Journal 54, National Parks
September - October, 2015
Our trip south from Alaska to Oklahoma was uneventful, and when pulling a trailer 3,500 miles, that’s a real good thing. We would drive for a few days and then take a day off for some R&R. In Alaska and Canada the fall colors were at the peak and during the four weeks traveling south we saw various fall color stages. As much as we saw, one could never get tired of the awesome beauty of the mountains and its animals.
This year we followed the Alaska Highway south to Dawson Creek and were once again treated to an experience one can only liken to driving through a safari park. During our two weeks through Canada it was normal to pull off the road several times a day to photograph wildlife. We saw a couple of herds of bison and got a kick out of this guy that was just too tired to party!
After Dawson Creek we took a new route and headed south to pass through Jasper and Banff where we spent a few days hiking and enjoying the scenery. The main lodge at Lake Louise as WAY too busy for us, but once we got out on the hiking trails the crowds soon thinned and we really enjoyed the views. In the photo below you can see a kayaker on the lake as seen from the trail.
We made good use of our annual national park pass visiting the following US parks: Denali, Glacier, Yellowstone, Grand Teton, Bryce, Capitol Reef, Arches and Canyonlands. All the parks have their special attractions but Denali spoils all visitors in the lower 48. While in Yellowstone we hiked a couple of miles out to Lone Star Geyser and were treated to the site of it erupting all to ourselves.
Our highlight of the trip was visiting the string of national parks in southern Utah with good friend, Carlos. We began in Bryce Park and traveled our way east. Bryce is known for its hoodoos which are tall spires of rock, generally the top portions of rock are harder than the bottom portion creating unusual shapes. Hoodoos can be from 6 feet tall to 150 feet tall. Various minerals create many magnificent colors. The hiking trails were superb and the weather in early October was in the mid 60’s. Nice!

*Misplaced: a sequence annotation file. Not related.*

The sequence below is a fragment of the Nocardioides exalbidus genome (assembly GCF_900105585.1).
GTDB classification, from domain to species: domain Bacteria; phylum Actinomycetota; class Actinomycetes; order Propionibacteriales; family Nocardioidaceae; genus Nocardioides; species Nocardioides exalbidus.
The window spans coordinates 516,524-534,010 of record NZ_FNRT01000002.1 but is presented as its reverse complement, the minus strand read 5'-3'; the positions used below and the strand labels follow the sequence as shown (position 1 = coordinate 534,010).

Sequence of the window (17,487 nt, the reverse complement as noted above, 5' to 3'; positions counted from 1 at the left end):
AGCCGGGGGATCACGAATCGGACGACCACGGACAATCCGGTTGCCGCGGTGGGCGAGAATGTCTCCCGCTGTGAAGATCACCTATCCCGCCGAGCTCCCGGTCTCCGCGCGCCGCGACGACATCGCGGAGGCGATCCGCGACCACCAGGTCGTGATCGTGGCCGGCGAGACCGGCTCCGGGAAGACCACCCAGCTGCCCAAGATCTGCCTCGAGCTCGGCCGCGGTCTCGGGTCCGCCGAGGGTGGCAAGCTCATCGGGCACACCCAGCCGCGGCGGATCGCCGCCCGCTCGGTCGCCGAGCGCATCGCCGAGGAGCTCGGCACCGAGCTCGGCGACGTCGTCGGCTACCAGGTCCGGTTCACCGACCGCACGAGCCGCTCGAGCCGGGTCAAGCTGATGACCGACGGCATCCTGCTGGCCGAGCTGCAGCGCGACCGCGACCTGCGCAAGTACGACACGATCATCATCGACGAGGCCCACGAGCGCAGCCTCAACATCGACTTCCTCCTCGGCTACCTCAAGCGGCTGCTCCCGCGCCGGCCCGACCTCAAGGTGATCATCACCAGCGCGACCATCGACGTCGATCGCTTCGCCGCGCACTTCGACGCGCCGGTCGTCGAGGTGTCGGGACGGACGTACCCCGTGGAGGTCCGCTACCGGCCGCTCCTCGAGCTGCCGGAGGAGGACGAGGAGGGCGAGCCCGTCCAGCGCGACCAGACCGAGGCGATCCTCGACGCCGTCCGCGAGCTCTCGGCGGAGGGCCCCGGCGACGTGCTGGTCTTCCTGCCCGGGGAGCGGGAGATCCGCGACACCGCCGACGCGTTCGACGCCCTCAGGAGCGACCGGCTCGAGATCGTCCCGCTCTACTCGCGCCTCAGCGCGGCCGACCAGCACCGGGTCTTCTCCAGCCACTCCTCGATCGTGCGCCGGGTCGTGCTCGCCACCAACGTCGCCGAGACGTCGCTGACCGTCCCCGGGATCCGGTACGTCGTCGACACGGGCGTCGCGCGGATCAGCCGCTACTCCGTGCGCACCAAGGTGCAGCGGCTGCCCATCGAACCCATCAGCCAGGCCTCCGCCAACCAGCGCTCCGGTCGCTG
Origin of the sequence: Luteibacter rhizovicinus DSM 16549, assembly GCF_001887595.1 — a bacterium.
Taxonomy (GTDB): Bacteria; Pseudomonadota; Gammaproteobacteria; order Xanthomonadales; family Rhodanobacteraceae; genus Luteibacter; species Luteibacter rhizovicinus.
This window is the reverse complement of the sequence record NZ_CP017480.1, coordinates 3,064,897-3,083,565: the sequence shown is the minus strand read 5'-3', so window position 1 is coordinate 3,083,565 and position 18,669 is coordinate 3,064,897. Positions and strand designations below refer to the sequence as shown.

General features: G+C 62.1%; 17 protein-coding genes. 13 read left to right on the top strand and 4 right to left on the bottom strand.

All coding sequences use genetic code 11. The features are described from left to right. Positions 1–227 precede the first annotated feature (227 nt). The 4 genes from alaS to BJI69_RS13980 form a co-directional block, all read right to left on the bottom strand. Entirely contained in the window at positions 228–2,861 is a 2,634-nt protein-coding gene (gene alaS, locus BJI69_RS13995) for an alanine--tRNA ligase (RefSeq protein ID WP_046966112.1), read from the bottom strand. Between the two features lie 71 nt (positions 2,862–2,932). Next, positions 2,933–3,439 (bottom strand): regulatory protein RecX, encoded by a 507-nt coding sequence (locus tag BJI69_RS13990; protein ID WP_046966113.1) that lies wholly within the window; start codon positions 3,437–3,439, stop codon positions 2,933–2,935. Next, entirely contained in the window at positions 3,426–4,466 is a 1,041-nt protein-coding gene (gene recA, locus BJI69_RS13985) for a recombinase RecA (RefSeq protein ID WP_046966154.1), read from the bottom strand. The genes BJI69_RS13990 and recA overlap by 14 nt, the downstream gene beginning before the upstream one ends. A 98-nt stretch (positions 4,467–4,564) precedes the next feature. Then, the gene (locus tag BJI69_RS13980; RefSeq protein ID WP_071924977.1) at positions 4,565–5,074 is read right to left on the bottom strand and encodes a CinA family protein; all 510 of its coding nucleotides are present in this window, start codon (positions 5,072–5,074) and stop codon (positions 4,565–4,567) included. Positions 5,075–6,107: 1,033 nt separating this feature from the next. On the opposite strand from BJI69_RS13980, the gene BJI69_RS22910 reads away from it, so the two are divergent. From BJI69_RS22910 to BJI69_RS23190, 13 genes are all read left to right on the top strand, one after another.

From Bryce we traveled to Capitol Reef Park that included a 9,000’ mountain peak. I never knew Utah had mountains so tall and we were grateful that our old Dodge truck got us up and down.
Capitol Reef got its name from a mountain that is dome shaped like the U.S. capitol building. Reef refers to a natural barrier; the steep mountain range prevented passage for early wagon settlers. The main campground at Capitol Reef is an old fruit orchard (peaches, apricots, pecans, cherries) that was settled by Mormons and you can pick the fruit off the trees. It is a lovely oasis in the middle of the desert. When we arrived the campground was full so we dry camped just outside the park in BLM (Bureau of Land Management) property. We really enjoyed the solitude and scenery of the BLM land.
We said our good-byes to Carlos and then headed to Arches and Canyonland Parks. Both parks are appropriately named: Arches has hundreds of arches and Canyonland is a plateau that juts out between the Colorado and Green Rivers. We were thankful not to be there in the summer with 100°F temperatures.
We really enjoyed our Utah parks tour but we also were ready to make it “home” to Oklahoma and Texas.
A few random thoughts and observations this fall:
While in a rural Alaskan library all of the signs were bilingual: English and Russian. What?
The same library had posted announcements, “When the outside temperature is below -40°F the library is closed.” My thought, “Who wants to go to the library when its -40°F?”
In the same town we enjoyed an Uzbekistan traditional meal.
There were hunters seen everywhere starting with Alaska through Utah. I should have been a 4-wheel dealer.
In rural Alaska it is common to have no phone service. On local radio stations there are announcements at designated times such as, “Betty and Jim please contact David.”
Religious radio stations and Bluegrass music dominates rural Alaskan radio.
A lady at a Whitehorse, Canada Wal-Mart told me they were undecided if they were headed north, south or east. I told her, “If you don’t know where you’re going any road will get you there.” She didn’t get it.
Road cattle guards in British Columbia are called “Texas gates”.
In Alberta, Canada they have 100mph ‘Chinook’ winds. We were safely camped in a canyon with 50mph winds and it was difficult to hike at the top of the canyons with the gusty winds.
We tried the Canadian popular dish, putine. The dish is french fries topped with cheese curds and gravy. Let’s just say that it was a once in a lifetime experience.
Many of the rural Montana highways are open range; there are no cattle fences.
It is hard to shake off the sadness seen in the eyes of native cultures. From the Aborigines of Australia, to First Nations people of Alaska, Canada and New Mexico, they all have in common is they walk around (roam) within their communities with a lost look in their faces and without any apparent destination. Sad!
Until the next blog, cheers!
Brian and JoDon